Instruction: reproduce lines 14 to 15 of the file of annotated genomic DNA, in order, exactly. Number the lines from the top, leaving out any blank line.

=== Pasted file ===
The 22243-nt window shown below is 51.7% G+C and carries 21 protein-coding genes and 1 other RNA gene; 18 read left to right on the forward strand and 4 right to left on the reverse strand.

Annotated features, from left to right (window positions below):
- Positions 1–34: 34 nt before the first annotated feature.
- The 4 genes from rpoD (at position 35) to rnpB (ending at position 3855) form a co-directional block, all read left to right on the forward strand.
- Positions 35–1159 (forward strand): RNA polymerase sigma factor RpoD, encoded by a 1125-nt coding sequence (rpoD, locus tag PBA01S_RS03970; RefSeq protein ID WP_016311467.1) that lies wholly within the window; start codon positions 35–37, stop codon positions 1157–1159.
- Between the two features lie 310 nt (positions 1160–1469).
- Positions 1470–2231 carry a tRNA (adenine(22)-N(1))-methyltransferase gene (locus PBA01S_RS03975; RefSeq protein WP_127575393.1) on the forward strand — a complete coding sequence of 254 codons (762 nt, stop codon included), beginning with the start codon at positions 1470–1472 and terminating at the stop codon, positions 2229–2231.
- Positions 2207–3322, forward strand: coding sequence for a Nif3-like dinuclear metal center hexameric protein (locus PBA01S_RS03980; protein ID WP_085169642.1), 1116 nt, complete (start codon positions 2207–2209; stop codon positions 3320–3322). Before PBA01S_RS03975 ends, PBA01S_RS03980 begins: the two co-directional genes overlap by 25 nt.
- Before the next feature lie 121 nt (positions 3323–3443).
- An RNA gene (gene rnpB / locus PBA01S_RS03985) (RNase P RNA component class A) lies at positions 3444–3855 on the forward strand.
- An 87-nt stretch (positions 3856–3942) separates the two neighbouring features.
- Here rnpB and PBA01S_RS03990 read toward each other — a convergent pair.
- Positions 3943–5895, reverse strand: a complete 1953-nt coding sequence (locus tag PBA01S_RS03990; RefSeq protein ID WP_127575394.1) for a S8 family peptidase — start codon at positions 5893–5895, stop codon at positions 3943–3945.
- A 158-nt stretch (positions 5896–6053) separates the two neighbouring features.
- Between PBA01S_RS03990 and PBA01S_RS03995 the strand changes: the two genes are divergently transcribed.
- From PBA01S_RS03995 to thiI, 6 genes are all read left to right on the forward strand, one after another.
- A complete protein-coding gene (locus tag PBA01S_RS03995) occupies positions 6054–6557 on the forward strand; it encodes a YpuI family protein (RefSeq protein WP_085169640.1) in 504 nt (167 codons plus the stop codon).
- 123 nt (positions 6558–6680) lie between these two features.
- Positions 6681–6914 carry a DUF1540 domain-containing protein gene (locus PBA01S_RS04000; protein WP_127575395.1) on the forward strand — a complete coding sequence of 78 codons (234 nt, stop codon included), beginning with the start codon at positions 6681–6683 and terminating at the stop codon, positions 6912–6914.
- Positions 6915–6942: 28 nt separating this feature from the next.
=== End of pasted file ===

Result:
- A 158-nt stretch (positions 5896–6053) separates the two neighbouring features.
- Between PBA01S_RS03990 and PBA01S_RS03995 the strand changes: the two genes are divergently transcribed.